Conversely, men have a higher glycolytic capacity than women.  That means that they can burn through more glucose in the absence of oxygen, which lends itself to better performance for short-intense bursts of effort, but which also means more lactate accumulation and longer recovery times after all-out efforts.  This is related to both the higher percentage of Type II fibers, and also higher levels of glycolytic enzymes.


Though women tend to have more fat, there are differences in where that fat is stored, and also the characteristics of that fat.  For starters, men tend to have more visceral fat (fat stored around the organs in the abdominal cavity), and women tend to have more peripheral subcutaneous fat (fat stored between the muscles and the skin).  This gives rise to the “apple” and “pear” shaped, or android and gynoid fat distribution patterns.

Due to some of the skeletal formation differences mentioned earlier, women are more prone to injuring joints such as the shoulders and knees. Weaker shoulder muscles and looser supporting tissues mean the joint is less stable than in men, reports writer Michael Lasalandra, in an interview with Beth Israel Deaconess Medical Center sports medicine physician Bridget Quinn. Also, the injury rate to the anterior cruciate ligament, or ACL, a major knee ligament, is significantly higher in female than in male athletes. By proper training and strengthening of supporting muscles, women can prevent such injuries.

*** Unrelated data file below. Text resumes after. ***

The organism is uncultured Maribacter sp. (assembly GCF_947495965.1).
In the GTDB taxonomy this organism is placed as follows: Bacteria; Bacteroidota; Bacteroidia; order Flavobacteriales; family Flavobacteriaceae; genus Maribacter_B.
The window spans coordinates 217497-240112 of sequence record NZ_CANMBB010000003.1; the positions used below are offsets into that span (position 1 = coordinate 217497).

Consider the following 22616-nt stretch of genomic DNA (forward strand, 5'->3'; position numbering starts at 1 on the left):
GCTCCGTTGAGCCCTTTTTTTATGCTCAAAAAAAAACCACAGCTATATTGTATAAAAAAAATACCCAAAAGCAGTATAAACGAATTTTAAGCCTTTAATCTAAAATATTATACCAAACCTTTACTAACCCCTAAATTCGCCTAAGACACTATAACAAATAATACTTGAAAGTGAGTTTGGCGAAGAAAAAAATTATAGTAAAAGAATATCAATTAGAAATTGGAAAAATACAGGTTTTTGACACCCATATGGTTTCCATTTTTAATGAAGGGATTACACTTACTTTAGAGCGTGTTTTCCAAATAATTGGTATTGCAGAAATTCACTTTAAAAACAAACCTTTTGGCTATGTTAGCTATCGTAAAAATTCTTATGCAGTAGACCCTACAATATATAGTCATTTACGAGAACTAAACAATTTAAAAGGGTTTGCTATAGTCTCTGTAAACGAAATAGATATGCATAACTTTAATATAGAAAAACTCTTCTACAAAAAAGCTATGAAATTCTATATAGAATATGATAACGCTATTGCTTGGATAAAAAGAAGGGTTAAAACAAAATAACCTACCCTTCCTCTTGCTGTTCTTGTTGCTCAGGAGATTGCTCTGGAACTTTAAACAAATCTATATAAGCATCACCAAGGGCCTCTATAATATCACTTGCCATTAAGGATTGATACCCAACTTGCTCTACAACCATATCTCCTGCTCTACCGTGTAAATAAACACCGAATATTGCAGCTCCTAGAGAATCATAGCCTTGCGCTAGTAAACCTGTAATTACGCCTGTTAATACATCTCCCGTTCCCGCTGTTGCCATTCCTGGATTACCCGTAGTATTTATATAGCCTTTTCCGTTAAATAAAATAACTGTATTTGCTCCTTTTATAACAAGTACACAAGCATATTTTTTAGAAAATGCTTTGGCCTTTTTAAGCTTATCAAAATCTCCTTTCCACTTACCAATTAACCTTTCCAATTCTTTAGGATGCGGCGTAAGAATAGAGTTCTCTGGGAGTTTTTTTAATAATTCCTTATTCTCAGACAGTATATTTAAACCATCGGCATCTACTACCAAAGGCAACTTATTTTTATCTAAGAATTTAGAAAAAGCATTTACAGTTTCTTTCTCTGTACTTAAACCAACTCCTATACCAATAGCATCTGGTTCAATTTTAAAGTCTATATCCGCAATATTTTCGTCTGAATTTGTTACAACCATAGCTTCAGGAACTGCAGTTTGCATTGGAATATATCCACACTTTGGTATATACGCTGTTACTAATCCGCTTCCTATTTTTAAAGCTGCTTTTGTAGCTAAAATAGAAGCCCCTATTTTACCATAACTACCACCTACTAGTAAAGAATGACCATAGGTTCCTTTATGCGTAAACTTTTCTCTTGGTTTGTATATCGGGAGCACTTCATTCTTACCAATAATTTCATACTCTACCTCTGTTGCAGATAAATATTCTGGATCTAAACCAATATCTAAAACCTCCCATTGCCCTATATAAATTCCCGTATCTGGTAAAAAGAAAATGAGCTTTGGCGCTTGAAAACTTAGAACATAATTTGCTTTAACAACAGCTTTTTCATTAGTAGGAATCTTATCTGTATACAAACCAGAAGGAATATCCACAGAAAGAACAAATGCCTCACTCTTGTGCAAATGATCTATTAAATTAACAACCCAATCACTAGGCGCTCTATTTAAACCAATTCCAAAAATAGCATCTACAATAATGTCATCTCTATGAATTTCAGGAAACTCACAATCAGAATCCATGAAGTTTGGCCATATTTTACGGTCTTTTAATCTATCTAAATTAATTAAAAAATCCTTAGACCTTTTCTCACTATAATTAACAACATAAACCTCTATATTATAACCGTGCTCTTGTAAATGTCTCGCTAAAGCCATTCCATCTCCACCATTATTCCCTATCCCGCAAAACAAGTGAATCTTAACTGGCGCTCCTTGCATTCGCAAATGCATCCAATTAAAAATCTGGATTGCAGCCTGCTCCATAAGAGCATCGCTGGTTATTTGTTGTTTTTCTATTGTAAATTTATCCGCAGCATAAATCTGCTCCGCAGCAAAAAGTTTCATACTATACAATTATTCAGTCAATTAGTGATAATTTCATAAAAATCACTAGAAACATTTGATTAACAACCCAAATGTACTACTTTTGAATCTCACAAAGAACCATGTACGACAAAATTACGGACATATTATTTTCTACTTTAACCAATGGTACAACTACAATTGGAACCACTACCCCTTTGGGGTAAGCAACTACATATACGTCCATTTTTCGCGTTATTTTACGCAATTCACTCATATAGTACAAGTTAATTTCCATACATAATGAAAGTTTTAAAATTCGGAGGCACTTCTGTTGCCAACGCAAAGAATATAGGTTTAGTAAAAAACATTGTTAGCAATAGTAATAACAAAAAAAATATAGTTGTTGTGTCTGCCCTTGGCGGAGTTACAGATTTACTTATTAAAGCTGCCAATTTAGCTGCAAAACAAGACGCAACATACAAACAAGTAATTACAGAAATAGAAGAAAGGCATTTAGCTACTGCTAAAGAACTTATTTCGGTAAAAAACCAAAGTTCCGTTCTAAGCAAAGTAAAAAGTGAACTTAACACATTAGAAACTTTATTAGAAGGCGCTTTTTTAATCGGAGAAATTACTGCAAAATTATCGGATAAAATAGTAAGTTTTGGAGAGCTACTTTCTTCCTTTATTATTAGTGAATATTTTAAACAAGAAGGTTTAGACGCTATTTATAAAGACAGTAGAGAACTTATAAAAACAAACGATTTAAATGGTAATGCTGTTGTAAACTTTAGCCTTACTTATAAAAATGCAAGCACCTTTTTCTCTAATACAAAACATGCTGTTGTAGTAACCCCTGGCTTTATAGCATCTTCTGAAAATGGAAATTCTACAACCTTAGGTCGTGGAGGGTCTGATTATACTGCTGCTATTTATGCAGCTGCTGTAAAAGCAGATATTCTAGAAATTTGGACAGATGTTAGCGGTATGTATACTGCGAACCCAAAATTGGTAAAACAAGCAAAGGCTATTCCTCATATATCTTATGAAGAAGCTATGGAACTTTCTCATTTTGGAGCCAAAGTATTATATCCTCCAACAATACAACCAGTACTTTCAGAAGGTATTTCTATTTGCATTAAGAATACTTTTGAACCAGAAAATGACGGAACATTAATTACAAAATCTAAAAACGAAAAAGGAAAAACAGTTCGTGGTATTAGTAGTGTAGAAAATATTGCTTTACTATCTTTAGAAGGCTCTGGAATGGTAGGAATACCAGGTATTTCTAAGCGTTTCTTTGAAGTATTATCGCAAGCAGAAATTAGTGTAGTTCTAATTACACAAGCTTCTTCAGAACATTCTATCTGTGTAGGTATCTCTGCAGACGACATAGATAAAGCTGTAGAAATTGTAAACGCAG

Women have increased incidence of patellofamoral disorders, stress fractures and ACL injuries.  In fact the risk of injury is 2-10 times greater than males especially with pivoting sports.  ACL injury is more common due to land ion biomechanics and neuromuscular control differences.  Females land with their knees in more extension and vaigus due to hip internal rotation.  This picture gives a good idea of the pressure placed on the female’s lower extremities and the suceptiblility to injury.  Conditioning and strength play a big role, but females in general have smaller ACL size and smaller notches.  Another factor is a women’s cyclical hormone levels, placing them at a greater risk for injury during the first half of the menstrual cycle.